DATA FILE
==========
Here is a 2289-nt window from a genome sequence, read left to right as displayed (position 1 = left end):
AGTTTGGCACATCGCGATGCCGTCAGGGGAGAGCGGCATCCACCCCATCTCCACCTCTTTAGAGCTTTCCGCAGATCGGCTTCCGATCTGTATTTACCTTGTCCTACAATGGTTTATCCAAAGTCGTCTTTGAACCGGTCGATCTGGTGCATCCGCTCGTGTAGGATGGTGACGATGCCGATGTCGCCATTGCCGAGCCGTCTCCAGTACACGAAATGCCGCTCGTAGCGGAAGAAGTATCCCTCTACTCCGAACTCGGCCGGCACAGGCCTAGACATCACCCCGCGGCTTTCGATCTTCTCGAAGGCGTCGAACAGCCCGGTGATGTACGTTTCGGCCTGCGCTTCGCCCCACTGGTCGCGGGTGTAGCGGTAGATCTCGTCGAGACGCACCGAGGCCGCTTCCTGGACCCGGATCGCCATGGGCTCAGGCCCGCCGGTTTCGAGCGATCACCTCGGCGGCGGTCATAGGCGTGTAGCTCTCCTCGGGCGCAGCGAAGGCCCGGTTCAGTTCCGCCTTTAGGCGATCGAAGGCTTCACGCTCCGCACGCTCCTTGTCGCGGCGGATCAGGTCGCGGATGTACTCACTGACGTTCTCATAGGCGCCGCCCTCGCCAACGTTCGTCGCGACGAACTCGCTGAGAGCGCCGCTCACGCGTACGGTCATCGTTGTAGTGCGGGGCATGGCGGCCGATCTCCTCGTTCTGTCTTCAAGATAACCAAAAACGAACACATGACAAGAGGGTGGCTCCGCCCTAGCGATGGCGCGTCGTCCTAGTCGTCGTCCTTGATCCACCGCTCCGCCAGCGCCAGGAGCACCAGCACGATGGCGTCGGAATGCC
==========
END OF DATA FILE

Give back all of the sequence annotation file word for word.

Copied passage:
Here is a 2289-nt window from a genome sequence, read left to right as displayed (position 1 = left end):
AGTTTGGCACATCGCGATGCCGTCAGGGGAGAGCGGCATCCACCCCATCTCCACCTCTTTAGAGCTTTCCGCAGATCGGCTTCCGATCTGTATTTACCTTGTCCTACAATGGTTTATCCAAAGTCGTCTTTGAACCGGTCGATCTGGTGCATCCGCTCGTGTAGGATGGTGACGATGCCGATGTCGCCATTGCCGAGCCGTCTCCAGTACACGAAATGCCGCTCGTAGCGGAAGAAGTATCCCTCTACTCCGAACTCGGCCGGCACAGGCCTAGACATCACCCCGCGGCTTTCGATCTTCTCGAAGGCGTCGAACAGCCCGGTGATGTACGTTTCGGCCTGCGCTTCGCCCCACTGGTCGCGGGTGTAGCGGTAGATCTCGTCGAGACGCACCGAGGCCGCTTCCTGGACCCGGATCGCCATGGGCTCAGGCCCGCCGGTTTCGAGCGATCACCTCGGCGGCGGTCATAGGCGTGTAGCTCTCCTCGGGCGCAGCGAAGGCCCGGTTCAGTTCCGCCTTTAGGCGATCGAAGGCTTCACGCTCCGCACGCTCCTTGTCGCGGCGGATCAGGTCGCGGATGTACTCACTGACGTTCTCATAGGCGCCGCCCTCGCCAACGTTCGTCGCGACGAACTCGCTGAGAGCGCCGCTCACGCGTACGGTCATCGTTGTAGTGCGGGGCATGGCGGCCGATCTCCTCGTTCTGTCTTCAAGATAACCAAAAACGAACACATGACAAGAGGGTGGCTCCGCCCTAGCGATGGCGCGTCGTCCTAGTCGTCGTCCTTGATCCACCGCTCCGCCAGCGCCAGGAGCACCAGCACGATGGCGTCGGAATGCC